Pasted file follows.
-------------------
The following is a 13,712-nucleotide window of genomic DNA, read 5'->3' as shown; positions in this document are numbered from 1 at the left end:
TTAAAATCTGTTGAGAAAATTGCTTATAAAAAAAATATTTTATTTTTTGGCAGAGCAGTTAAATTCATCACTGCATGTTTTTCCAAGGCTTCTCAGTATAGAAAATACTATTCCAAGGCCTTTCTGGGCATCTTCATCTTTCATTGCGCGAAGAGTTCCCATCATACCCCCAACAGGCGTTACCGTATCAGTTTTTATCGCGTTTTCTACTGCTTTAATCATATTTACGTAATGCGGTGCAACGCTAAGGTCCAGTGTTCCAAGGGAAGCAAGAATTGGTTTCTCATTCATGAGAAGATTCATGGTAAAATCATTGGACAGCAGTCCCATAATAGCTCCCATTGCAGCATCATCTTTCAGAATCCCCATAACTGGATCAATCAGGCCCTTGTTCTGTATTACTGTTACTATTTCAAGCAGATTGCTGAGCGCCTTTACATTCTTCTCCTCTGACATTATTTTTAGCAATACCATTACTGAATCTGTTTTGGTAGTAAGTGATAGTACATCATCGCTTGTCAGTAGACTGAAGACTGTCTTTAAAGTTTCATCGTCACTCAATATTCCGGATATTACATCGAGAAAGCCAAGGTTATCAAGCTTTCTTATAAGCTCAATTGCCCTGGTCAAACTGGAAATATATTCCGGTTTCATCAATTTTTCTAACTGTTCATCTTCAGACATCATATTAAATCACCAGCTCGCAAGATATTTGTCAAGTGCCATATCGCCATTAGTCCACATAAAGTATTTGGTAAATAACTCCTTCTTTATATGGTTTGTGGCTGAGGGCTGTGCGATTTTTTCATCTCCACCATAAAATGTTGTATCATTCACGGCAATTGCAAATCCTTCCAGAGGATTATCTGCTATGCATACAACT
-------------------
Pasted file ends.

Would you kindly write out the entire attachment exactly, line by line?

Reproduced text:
The following is a 13,712-nucleotide window of genomic DNA, read 5'->3' as shown; positions in this document are numbered from 1 at the left end:
TTAAAATCTGTTGAGAAAATTGCTTATAAAAAAAATATTTTATTTTTTGGCAGAGCAGTTAAATTCATCACTGCATGTTTTTCCAAGGCTTCTCAGTATAGAAAATACTATTCCAAGGCCTTTCTGGGCATCTTCATCTTTCATTGCGCGAAGAGTTCCCATCATACCCCCAACAGGCGTTACCGTATCAGTTTTTATCGCGTTTTCTACTGCTTTAATCATATTTACGTAATGCGGTGCAACGCTAAGGTCCAGTGTTCCAAGGGAAGCAAGAATTGGTTTCTCATTCATGAGAAGATTCATGGTAAAATCATTGGACAGCAGTCCCATAATAGCTCCCATTGCAGCATCATCTTTCAGAATCCCCATAACTGGATCAATCAGGCCCTTGTTCTGTATTACTGTTACTATTTCAAGCAGATTGCTGAGCGCCTTTACATTCTTCTCCTCTGACATTATTTTTAGCAATACCATTACTGAATCTGTTTTGGTAGTAAGTGATAGTACATCATCGCTTGTCAGTAGACTGAAGACTGTCTTTAAAGTTTCATCGTCACTCAATATTCCGGATATTACATCGAGAAAGCCAAGGTTATCAAGCTTTCTTATAAGCTCAATTGCCCTGGTCAAACTGGAAATATATTCCGGTTTCATCAATTTTTCTAACTGTTCATCTTCAGACATCATATTAAATCACCAGCTCGCAAGATATTTGTCAAGTGCCATATCGCCATTAGTCCACATAAAGTATTTGGTAAATAACTCCTTCTTTATATGGTTTGTGGCTGAGGGCTGTGCGATTTTTTCATCTCCACCATAAAATGTTGTATCATTCACGGCAATTGCAAATCCTTCCAGAGGATTATCTGCTATGCATACAACT